Holy Week began with the Entry into Jerusalem, which the Church marked in the liturgy for Palm Sunday. In the Gospel accounts, both St Matthew and St Mark note a particular detail: the Lord entered the Temple, cleared it out, and overturned the tables of the money-changers and pigeon-sellers (Mt 21:12, Mk 11:15). Given that the money-changers and pigeon-sellers were part of the supporting industry for pilgrims, their misdemeanours may not seem particularly heinous, although the sanctity of the Temple clearly required greater respect. But the point has to do with ‘overturning the tables’, because everything after that is based on the overturning of expectations. The triumphant entry into Jerusalem that is not what it seems; the astonishing gesture of service in the washing of feet; the sharing of bread and wine as the embodiment and perpetual re-presentation of sacrificial death; the annihilating experience of Good Friday; the commending of the Mother of God as mother of the beloved disciple; death transformed into life; the gardener who is the risen Christ: in all of these things, expectation is overturned, and Easter calls us again to open our minds to the infinite and wondrous capacity of God.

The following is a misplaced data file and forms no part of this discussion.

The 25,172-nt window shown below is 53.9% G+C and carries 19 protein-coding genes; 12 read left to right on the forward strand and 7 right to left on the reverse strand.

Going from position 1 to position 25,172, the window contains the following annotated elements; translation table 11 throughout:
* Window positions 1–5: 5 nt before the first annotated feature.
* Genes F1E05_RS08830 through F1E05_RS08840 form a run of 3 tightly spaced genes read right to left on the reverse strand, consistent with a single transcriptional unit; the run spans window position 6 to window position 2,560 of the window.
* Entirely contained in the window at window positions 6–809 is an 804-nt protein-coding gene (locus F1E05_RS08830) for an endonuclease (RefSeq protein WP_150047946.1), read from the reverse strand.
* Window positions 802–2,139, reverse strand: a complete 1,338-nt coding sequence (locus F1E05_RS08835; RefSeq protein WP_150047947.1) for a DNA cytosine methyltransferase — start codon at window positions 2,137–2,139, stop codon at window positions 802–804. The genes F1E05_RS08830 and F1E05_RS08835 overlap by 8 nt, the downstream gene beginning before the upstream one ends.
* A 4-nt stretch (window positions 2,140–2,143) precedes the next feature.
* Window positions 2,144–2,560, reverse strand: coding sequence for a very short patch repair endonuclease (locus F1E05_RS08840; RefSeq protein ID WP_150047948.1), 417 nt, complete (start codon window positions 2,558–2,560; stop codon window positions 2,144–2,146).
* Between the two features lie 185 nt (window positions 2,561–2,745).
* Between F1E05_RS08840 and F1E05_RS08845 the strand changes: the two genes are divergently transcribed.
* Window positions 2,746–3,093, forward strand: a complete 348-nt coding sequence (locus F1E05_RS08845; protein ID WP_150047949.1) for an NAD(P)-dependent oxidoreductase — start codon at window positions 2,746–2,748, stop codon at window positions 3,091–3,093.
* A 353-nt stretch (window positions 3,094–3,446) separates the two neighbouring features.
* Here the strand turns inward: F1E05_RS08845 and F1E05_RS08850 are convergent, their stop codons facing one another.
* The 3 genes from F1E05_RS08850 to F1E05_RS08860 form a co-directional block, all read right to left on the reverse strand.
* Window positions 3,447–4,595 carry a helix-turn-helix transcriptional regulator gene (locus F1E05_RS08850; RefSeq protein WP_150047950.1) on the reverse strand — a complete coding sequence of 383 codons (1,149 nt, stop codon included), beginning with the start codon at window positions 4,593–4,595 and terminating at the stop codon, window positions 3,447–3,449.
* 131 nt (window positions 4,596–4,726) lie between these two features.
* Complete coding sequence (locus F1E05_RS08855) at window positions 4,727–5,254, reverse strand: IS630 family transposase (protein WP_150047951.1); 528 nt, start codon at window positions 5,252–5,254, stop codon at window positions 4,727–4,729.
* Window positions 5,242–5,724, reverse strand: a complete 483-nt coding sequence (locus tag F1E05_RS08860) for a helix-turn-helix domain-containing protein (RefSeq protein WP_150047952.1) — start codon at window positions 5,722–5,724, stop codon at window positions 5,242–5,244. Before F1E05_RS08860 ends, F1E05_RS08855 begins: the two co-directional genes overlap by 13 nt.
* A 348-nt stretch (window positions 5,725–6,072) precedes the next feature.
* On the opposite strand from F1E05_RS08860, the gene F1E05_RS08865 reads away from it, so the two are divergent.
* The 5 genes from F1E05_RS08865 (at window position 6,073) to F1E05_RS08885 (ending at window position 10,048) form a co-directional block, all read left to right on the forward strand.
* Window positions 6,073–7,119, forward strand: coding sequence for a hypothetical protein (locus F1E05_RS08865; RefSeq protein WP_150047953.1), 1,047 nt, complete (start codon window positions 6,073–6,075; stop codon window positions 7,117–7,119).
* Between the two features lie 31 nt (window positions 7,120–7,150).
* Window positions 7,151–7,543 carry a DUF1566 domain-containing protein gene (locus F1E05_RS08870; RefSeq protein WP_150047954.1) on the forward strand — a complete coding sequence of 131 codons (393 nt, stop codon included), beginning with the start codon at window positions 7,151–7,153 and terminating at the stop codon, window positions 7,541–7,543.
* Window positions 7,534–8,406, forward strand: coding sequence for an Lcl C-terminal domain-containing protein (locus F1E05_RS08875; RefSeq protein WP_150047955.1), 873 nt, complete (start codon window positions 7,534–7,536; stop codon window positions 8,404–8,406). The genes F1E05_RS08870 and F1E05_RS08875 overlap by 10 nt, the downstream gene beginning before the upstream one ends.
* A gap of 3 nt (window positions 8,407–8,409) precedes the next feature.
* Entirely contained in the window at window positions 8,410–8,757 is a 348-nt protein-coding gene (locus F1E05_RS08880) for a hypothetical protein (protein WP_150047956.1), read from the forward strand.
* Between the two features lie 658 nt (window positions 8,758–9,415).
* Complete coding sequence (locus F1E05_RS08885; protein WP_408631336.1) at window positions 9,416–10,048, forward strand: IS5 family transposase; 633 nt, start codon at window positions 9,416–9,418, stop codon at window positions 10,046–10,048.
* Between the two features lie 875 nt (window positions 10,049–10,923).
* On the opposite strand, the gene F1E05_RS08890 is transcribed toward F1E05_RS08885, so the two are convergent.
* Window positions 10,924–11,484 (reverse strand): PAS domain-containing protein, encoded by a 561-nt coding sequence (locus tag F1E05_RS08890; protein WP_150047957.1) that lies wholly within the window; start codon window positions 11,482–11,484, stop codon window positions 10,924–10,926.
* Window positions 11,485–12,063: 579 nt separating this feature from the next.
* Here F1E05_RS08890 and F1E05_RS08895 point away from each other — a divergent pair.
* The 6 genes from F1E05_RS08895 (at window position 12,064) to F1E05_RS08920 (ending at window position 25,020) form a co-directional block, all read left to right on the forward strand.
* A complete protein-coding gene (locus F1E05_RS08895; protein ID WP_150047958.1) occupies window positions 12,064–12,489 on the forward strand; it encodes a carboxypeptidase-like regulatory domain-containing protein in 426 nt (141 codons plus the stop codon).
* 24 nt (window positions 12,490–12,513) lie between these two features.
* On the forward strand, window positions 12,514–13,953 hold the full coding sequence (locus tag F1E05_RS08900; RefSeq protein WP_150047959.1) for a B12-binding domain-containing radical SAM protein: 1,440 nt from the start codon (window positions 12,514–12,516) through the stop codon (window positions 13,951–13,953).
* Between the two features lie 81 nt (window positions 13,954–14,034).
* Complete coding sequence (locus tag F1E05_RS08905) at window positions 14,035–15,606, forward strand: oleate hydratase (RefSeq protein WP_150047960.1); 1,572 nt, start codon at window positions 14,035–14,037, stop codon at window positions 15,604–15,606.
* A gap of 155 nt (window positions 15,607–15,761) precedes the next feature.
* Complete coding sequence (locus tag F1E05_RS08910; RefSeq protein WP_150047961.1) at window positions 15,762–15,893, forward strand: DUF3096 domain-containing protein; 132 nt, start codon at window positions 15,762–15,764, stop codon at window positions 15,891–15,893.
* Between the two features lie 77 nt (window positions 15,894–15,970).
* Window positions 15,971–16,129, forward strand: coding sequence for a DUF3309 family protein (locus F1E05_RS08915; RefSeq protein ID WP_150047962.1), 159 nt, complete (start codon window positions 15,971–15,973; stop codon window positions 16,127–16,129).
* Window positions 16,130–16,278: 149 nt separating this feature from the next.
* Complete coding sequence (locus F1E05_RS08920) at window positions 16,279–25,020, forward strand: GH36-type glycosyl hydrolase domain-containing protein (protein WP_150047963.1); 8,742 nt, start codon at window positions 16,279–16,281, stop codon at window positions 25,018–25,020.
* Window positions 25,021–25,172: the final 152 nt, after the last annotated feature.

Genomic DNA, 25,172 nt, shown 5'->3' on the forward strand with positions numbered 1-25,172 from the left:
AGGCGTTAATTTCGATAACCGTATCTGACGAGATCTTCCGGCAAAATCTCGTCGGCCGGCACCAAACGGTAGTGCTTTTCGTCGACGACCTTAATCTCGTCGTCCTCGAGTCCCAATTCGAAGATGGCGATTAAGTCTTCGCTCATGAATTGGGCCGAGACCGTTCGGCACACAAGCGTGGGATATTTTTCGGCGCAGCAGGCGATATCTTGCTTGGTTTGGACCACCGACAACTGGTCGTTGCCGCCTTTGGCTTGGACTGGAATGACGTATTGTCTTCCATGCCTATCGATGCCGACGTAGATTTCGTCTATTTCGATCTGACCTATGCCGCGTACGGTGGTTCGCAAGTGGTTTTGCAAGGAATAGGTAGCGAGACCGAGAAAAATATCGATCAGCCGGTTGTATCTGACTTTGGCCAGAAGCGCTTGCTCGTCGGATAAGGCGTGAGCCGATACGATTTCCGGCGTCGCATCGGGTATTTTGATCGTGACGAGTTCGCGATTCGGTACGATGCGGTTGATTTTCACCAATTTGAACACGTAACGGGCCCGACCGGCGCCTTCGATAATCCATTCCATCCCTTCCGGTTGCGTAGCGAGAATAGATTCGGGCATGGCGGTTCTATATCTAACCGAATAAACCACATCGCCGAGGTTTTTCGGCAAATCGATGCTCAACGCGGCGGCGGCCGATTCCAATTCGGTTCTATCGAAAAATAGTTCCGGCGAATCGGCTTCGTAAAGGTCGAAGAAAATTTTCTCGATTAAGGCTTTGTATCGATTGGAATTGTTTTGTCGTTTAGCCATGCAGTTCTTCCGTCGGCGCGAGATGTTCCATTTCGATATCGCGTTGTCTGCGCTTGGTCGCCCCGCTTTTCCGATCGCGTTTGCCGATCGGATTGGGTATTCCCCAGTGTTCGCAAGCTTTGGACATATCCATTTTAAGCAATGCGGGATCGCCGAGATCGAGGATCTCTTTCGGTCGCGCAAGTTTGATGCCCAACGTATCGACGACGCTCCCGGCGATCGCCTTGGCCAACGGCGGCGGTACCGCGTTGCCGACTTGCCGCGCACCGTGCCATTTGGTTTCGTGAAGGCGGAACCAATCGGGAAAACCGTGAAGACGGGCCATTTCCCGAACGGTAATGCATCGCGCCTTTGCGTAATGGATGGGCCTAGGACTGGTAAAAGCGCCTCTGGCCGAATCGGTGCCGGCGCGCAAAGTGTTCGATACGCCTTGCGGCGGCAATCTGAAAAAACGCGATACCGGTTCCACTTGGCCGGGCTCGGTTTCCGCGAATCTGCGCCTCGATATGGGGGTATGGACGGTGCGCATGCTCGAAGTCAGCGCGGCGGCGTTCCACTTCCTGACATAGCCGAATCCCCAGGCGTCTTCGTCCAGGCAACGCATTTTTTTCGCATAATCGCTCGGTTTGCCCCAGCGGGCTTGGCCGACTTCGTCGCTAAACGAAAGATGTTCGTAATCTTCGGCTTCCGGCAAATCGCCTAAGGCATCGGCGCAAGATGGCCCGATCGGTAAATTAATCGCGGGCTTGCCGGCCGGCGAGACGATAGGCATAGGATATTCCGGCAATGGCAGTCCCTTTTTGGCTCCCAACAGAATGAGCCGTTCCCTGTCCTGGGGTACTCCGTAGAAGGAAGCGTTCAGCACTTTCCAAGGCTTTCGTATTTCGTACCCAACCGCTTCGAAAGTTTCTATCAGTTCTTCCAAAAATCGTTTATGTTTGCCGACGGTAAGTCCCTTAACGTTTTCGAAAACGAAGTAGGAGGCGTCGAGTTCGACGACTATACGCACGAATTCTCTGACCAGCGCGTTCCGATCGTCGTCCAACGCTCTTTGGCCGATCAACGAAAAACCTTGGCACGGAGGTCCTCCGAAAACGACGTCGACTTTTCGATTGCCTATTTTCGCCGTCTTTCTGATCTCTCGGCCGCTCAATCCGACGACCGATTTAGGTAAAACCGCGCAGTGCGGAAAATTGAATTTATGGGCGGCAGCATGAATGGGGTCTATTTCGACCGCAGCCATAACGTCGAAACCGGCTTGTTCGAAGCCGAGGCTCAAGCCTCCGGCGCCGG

Alleluia: Christ is Risen! He is Risen indeed: Alleluia!